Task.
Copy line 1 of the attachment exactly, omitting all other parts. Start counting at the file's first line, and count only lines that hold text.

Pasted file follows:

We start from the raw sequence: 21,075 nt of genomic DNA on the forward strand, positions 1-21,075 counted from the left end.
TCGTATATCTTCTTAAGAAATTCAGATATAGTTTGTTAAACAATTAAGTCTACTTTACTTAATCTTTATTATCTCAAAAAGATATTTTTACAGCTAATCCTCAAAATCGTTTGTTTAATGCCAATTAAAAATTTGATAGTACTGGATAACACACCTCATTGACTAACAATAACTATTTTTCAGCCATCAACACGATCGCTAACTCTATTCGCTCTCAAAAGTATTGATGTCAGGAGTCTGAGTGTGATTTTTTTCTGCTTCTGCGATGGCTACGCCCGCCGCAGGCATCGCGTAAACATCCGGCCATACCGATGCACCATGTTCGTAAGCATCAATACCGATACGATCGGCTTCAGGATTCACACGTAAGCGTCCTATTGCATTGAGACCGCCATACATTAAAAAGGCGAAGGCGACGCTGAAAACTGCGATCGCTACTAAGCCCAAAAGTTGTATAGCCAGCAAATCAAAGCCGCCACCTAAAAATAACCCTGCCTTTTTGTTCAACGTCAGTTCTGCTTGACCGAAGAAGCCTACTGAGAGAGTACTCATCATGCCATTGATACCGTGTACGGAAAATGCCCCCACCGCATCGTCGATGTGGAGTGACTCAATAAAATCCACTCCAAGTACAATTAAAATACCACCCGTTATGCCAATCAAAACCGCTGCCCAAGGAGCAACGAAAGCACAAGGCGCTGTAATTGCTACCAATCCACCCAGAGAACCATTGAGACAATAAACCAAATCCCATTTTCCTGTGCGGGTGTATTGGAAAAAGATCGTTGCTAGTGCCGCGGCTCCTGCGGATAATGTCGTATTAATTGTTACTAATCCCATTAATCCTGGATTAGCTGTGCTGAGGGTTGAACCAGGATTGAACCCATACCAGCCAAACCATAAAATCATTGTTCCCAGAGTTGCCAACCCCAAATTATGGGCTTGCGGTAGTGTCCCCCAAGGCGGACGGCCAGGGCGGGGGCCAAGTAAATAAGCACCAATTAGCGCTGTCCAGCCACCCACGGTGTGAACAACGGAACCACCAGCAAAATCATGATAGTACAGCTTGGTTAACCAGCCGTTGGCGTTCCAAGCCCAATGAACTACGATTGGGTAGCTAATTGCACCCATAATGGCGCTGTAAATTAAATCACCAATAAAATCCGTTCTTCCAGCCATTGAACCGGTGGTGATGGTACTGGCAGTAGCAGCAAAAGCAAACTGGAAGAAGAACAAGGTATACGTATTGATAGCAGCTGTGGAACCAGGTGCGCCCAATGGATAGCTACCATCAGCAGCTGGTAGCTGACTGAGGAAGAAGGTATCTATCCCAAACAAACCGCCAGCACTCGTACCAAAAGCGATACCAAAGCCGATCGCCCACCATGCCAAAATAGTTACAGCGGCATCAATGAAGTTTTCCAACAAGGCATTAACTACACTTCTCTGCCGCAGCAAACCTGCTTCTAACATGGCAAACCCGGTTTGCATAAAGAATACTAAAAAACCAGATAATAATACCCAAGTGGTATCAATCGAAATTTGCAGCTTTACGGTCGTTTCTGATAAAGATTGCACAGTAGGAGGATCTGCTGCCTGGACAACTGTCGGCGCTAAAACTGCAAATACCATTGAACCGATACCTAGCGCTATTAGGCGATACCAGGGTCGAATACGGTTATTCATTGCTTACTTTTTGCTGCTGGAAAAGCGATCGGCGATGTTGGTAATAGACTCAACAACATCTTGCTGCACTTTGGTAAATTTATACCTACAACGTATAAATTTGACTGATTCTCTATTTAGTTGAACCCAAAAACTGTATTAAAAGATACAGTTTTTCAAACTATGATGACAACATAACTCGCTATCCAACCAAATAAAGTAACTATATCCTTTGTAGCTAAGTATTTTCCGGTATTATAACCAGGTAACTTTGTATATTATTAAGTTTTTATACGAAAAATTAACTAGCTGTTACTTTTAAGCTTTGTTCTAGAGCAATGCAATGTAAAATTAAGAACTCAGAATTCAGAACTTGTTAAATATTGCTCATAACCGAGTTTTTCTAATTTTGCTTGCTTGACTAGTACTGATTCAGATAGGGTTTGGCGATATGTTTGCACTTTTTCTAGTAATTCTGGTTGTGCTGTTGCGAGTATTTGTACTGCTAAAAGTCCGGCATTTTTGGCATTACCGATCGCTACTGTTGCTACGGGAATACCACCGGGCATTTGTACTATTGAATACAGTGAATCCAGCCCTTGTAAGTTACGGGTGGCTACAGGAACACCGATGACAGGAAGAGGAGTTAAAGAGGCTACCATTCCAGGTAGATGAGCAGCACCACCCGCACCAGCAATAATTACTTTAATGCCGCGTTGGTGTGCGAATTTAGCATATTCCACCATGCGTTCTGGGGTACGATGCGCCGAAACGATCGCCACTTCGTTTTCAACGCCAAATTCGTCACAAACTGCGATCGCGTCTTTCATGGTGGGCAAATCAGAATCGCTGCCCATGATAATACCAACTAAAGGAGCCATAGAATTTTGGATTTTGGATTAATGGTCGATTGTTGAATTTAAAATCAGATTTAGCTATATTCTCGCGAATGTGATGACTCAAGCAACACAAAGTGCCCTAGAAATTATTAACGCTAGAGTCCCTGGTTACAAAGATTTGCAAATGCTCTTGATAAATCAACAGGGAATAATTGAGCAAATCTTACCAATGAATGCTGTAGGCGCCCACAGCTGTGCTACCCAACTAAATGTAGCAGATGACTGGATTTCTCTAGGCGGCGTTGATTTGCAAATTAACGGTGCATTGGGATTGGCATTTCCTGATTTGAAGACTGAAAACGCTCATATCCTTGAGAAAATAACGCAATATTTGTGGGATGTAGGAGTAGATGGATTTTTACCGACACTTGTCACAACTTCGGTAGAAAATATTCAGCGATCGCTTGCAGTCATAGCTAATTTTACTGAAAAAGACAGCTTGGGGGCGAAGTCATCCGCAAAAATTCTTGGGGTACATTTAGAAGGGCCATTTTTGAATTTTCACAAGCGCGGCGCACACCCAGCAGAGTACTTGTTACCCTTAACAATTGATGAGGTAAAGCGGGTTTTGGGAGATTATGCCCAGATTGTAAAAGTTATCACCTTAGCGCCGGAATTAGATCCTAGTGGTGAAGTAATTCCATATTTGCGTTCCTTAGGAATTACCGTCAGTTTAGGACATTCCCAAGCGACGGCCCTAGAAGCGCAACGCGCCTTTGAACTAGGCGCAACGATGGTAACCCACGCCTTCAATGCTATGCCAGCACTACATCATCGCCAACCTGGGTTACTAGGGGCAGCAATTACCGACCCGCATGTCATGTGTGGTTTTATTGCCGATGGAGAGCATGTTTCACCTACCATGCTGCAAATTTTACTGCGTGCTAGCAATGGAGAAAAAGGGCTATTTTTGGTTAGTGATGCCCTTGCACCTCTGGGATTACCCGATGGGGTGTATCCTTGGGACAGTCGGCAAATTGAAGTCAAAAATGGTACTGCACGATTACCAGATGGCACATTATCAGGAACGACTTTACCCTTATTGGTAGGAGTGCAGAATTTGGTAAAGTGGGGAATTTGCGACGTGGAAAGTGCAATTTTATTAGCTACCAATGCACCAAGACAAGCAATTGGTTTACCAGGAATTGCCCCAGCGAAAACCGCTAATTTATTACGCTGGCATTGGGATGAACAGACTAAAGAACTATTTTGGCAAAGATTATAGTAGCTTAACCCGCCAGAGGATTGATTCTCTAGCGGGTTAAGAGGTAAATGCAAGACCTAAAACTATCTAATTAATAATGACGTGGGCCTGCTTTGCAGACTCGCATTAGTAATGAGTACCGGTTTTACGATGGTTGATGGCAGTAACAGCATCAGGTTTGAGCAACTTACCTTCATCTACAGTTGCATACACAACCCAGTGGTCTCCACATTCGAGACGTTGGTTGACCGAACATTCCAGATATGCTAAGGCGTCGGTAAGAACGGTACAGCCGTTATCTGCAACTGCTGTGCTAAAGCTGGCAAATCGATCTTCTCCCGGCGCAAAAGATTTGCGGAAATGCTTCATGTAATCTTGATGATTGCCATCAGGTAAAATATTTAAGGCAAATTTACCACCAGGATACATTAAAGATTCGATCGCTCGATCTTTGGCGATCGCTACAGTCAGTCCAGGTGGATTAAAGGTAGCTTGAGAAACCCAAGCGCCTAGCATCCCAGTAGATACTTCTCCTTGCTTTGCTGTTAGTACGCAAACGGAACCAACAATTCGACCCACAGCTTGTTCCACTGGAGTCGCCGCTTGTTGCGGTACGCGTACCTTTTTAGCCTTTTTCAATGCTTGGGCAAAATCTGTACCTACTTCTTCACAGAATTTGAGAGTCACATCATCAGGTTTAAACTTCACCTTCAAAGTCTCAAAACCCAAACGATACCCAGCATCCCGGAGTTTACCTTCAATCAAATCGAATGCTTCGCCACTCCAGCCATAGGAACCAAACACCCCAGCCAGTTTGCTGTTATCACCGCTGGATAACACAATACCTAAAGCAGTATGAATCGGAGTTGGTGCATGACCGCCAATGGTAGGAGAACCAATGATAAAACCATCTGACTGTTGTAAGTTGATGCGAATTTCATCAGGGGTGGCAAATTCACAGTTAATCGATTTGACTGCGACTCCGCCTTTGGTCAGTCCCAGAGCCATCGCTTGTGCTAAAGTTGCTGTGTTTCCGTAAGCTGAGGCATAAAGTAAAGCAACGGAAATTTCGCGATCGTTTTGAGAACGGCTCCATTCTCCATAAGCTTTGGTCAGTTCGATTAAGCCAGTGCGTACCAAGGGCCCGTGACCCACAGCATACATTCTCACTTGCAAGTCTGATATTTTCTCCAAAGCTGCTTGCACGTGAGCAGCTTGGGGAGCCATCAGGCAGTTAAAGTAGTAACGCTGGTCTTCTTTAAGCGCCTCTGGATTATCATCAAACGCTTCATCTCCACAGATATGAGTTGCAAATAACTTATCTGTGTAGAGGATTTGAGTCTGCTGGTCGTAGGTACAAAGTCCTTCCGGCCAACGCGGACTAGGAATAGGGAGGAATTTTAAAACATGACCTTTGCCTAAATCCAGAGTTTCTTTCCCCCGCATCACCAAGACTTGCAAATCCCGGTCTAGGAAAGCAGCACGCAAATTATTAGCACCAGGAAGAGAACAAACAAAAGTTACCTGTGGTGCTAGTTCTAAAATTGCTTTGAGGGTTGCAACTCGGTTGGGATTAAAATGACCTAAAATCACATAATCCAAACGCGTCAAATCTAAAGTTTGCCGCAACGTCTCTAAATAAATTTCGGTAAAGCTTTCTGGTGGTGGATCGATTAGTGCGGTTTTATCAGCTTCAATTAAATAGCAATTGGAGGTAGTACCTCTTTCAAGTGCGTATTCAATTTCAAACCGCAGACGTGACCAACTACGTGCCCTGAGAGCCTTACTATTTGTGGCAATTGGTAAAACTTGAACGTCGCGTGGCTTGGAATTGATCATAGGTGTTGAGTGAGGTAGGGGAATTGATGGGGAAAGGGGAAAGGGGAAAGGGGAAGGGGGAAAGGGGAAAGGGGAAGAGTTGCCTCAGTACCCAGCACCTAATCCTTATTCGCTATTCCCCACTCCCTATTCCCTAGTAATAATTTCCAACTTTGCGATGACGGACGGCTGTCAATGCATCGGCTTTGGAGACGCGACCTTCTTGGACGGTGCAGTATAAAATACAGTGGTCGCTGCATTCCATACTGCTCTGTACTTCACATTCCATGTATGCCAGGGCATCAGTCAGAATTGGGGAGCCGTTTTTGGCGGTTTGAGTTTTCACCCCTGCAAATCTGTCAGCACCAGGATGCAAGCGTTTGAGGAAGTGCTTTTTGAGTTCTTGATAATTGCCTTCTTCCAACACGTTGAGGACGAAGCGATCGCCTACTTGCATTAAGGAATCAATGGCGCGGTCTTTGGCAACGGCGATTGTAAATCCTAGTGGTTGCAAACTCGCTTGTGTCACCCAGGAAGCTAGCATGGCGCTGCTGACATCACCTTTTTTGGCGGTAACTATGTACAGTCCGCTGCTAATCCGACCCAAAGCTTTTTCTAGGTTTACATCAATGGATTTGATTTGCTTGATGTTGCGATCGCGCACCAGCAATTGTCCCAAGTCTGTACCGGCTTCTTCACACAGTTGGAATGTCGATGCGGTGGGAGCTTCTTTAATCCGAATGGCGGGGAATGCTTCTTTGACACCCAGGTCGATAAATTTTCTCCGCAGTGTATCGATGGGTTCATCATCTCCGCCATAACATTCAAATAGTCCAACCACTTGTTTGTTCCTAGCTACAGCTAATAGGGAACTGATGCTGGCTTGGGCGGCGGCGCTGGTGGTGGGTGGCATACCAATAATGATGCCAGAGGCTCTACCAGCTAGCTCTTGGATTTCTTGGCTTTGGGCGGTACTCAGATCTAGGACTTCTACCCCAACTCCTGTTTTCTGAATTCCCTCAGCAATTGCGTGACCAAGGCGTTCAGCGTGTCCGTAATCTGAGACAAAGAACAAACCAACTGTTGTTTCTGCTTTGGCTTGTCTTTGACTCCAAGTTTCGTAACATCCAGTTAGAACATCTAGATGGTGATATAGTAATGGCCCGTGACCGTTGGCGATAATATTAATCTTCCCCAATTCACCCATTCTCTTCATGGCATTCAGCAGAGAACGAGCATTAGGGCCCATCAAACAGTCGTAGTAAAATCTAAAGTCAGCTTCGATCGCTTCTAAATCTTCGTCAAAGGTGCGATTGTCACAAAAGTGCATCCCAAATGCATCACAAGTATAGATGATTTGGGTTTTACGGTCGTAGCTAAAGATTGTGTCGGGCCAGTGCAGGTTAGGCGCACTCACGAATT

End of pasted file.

We start from the raw sequence: 21,075 nt of genomic DNA on the forward strand, positions 1-21,075 counted from the left end.